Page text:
The Steinway D that Herten plays is very closely miked and possibly specially voiced for this session. In any case, he plays the instrument with a heightened intimacy that will make this Brahms repertoire a new experience for many. His touch can be mechanistically perfect as in the Intermezzo Op.117 No.1 or lusciously fluid as in the Intermezzo Op.118 No.2. Herten pedals very lightly if at all, and uses the instrument’s natural resonance to fill the newly created microseconds of time. It’s a courageous and provocative disc.
Lika Bibileishvili has been playing piano since age four. Her debut recording Prokofjew, Ravel, Sibelius, Bartók (Farao Classics B108099 farao-classics.de) introduces a powerful and versatile pianist who takes her vocation very seriously. Now 30, she is a fireball of energy that approaches Prokofiev and Bartók piano sonatas fearlessly. Prokofiev’s Sonata No.6 Op.82 is a work of considerable variety in which the outer movements, especially the finale, are extremely demanding. The two inner movements are much more wistful and humourous. Throughout this piece, Bibileishvili never falters or surrenders control of the material. She combines an inherent sense of the composer’s melodic purpose with the raw power that he demands be used at the keyboard.
This same energy fuels Bibileishvili’s playing of Bartók’s Sonata for Piano Sz80. Somewhat less bombastic than the Prokofiev and more elemental, it demands a different contemporary sensibility that she demonstrates convincingly. Here, Bibileishvili focuses intensely on Bartók’s smaller-scale ideas, as if to turn the work in on itself. Her playing is astonishingly good and conveys impressive concentration.
This pianist-as-spectre appears in Ravel’s Gaspard de la nuit, where Scarbo lives up to its devilish reputation for difficulty. Ondine, by contrast, flows and shimmers beautifully and shows Bibileishvili’s lighter touch to perfection.
The Sibelius 13 Pieces for Piano Op.76 (of which Bibileishvili selected ten) adds another dimension to her debut recording. Sounding deceptively simple, some very challenging keyboard work combines with Sibelius’ gift for melody to give this extraordinary pianist a chance to prove that she’s as adept with beauty and frivolity as she is with fire and brimstone.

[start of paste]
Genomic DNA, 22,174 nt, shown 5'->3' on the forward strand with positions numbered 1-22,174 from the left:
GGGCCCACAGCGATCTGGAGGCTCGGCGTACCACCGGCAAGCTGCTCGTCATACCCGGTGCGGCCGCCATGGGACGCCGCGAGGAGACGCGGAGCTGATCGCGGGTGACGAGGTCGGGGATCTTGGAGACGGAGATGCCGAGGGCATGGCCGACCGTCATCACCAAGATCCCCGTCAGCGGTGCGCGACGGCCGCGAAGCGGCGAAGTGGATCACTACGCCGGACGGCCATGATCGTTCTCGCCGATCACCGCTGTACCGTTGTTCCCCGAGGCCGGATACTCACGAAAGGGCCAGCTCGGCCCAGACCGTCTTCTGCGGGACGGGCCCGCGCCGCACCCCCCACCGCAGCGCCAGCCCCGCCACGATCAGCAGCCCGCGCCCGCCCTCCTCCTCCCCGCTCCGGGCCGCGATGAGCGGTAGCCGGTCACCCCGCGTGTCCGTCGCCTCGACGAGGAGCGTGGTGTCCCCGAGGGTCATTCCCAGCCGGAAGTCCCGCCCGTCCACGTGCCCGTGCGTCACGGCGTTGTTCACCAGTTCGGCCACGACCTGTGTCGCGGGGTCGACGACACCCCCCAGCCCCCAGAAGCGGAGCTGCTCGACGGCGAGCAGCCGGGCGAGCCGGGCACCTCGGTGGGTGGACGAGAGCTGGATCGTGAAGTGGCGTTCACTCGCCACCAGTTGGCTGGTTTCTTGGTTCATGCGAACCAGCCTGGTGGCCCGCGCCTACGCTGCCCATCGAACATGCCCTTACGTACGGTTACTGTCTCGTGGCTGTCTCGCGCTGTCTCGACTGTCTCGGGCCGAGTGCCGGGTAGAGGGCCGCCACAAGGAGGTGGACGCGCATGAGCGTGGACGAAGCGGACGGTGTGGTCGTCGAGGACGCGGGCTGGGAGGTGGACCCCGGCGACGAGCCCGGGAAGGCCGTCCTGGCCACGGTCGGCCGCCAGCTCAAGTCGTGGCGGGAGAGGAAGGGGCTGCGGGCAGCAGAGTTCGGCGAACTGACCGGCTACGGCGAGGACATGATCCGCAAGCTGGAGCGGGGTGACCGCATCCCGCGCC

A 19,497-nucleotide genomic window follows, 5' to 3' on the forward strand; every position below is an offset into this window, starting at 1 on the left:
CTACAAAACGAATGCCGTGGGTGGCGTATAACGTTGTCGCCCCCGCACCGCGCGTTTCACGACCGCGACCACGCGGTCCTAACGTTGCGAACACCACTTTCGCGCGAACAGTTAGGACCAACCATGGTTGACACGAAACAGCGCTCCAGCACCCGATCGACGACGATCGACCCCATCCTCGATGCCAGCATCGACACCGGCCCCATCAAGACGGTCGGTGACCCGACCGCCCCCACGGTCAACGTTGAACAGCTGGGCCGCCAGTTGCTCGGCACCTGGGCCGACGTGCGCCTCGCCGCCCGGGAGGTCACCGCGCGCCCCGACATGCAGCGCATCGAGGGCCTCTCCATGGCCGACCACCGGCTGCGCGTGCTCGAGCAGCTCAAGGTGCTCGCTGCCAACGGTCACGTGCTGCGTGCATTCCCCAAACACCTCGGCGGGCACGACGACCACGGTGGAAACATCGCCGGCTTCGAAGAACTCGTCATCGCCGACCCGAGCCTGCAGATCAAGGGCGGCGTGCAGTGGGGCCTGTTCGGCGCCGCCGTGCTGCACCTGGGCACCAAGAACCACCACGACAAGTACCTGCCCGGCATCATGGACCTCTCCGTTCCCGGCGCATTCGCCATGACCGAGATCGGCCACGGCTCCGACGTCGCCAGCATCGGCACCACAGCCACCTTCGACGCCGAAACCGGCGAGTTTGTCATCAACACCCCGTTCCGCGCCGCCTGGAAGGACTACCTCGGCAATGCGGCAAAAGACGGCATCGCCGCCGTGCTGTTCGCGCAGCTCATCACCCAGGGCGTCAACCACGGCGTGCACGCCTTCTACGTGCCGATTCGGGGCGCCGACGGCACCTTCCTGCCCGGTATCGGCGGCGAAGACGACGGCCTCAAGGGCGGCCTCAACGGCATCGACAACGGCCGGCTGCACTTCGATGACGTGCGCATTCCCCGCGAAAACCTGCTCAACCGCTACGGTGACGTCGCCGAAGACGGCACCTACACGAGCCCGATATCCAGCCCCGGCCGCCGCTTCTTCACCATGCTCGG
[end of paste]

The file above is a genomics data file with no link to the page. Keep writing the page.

Ralph van Raat has an extraordinary keyboard technique. He is powerful, articulate and capable of extended physical demands bordering on the impossible. His latest recording Stravinsky – Rite of Spring; Debussy – La Mer (arr. for solo piano) (Naxos 8.573576 naxos.com) is demonstrable proof of this.
It’s sufficiently awe-inspiring to hear a performance of Stravinsky’s official piano duet version without imagining the work further condensed into a score for solo piano. Still, such a score exists and van Raat has now recorded it. Pianist Vladimir Leyetchkiss transcribed the duet into a solo version in 1985. It’s every bit as dense and rhythmically maniacal as the orchestral score. The familiar passages of the sacrificial dances aptly capture what Stravinsky first conceived at the keyboard before he orchestrated the ballet. In addition to the work’s elements of savagery, van Raat portrays beautifully those fewer moments of calmer, mystical darkness that occur in both Introductions as well as the Mystic Circles of the Young Girls.
The solo transcription of La Mer is a wonderful example of how such a work can be more than a mere reduction of the orchestral parts. Debussy originally set out to avoid imitative seascapes and instead chose to write music capturing the essential emotions of the sea experience. This 1938 solo version is by Lucien Garban, a director with Debussy’s publishing firm Durand. Garban uses the composer’s choices for orchestral colouration as a guide for his rewrite of the score. Van Raat instinctively draws out the heavily arpeggiated effects of massive oceanic movement and masterfully depicts what Debussy achieved so brilliantly in his orchestral score.